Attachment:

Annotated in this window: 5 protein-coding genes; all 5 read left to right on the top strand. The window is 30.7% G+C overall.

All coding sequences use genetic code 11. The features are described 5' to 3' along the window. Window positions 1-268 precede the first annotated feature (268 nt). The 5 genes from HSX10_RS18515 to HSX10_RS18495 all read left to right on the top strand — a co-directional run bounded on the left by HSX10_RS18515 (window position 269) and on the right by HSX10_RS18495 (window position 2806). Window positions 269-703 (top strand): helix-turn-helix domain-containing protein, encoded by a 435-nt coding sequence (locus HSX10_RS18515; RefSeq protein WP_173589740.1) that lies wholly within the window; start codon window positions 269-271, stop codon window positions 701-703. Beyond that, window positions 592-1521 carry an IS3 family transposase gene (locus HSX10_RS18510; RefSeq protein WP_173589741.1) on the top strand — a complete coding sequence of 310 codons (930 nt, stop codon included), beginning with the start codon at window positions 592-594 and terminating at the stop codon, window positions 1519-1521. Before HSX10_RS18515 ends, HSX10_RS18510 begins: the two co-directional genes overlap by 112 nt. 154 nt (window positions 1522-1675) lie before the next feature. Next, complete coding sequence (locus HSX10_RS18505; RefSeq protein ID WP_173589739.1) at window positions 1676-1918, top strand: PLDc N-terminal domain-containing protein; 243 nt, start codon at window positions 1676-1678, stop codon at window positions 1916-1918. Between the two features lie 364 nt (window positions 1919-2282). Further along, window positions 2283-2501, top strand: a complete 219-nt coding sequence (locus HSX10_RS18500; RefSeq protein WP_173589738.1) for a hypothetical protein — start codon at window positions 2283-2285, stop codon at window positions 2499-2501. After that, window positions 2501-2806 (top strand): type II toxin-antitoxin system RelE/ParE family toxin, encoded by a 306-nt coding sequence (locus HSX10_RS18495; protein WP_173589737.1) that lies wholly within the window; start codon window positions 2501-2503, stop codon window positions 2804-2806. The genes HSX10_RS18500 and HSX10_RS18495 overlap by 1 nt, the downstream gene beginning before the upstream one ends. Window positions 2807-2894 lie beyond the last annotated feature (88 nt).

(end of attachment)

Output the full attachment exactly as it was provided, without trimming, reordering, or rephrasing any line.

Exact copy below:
Annotated in this window: 5 protein-coding genes; all 5 read left to right on the top strand. The window is 30.7% G+C overall.

All coding sequences use genetic code 11. The features are described 5' to 3' along the window. Window positions 1-268 precede the first annotated feature (268 nt). The 5 genes from HSX10_RS18515 to HSX10_RS18495 all read left to right on the top strand — a co-directional run bounded on the left by HSX10_RS18515 (window position 269) and on the right by HSX10_RS18495 (window position 2806). Window positions 269-703 (top strand): helix-turn-helix domain-containing protein, encoded by a 435-nt coding sequence (locus HSX10_RS18515; RefSeq protein WP_173589740.1) that lies wholly within the window; start codon window positions 269-271, stop codon window positions 701-703. Beyond that, window positions 592-1521 carry an IS3 family transposase gene (locus HSX10_RS18510; RefSeq protein WP_173589741.1) on the top strand — a complete coding sequence of 310 codons (930 nt, stop codon included), beginning with the start codon at window positions 592-594 and terminating at the stop codon, window positions 1519-1521. Before HSX10_RS18515 ends, HSX10_RS18510 begins: the two co-directional genes overlap by 112 nt. 154 nt (window positions 1522-1675) lie before the next feature. Next, complete coding sequence (locus HSX10_RS18505; RefSeq protein ID WP_173589739.1) at window positions 1676-1918, top strand: PLDc N-terminal domain-containing protein; 243 nt, start codon at window positions 1676-1678, stop codon at window positions 1916-1918. Between the two features lie 364 nt (window positions 1919-2282). Further along, window positions 2283-2501, top strand: a complete 219-nt coding sequence (locus HSX10_RS18500; RefSeq protein WP_173589738.1) for a hypothetical protein — start codon at window positions 2283-2285, stop codon at window positions 2499-2501. After that, window positions 2501-2806 (top strand): type II toxin-antitoxin system RelE/ParE family toxin, encoded by a 306-nt coding sequence (locus HSX10_RS18495; protein WP_173589737.1) that lies wholly within the window; start codon window positions 2501-2503, stop codon window positions 2804-2806. The genes HSX10_RS18500 and HSX10_RS18495 overlap by 1 nt, the downstream gene beginning before the upstream one ends. Window positions 2807-2894 lie beyond the last annotated feature (88 nt).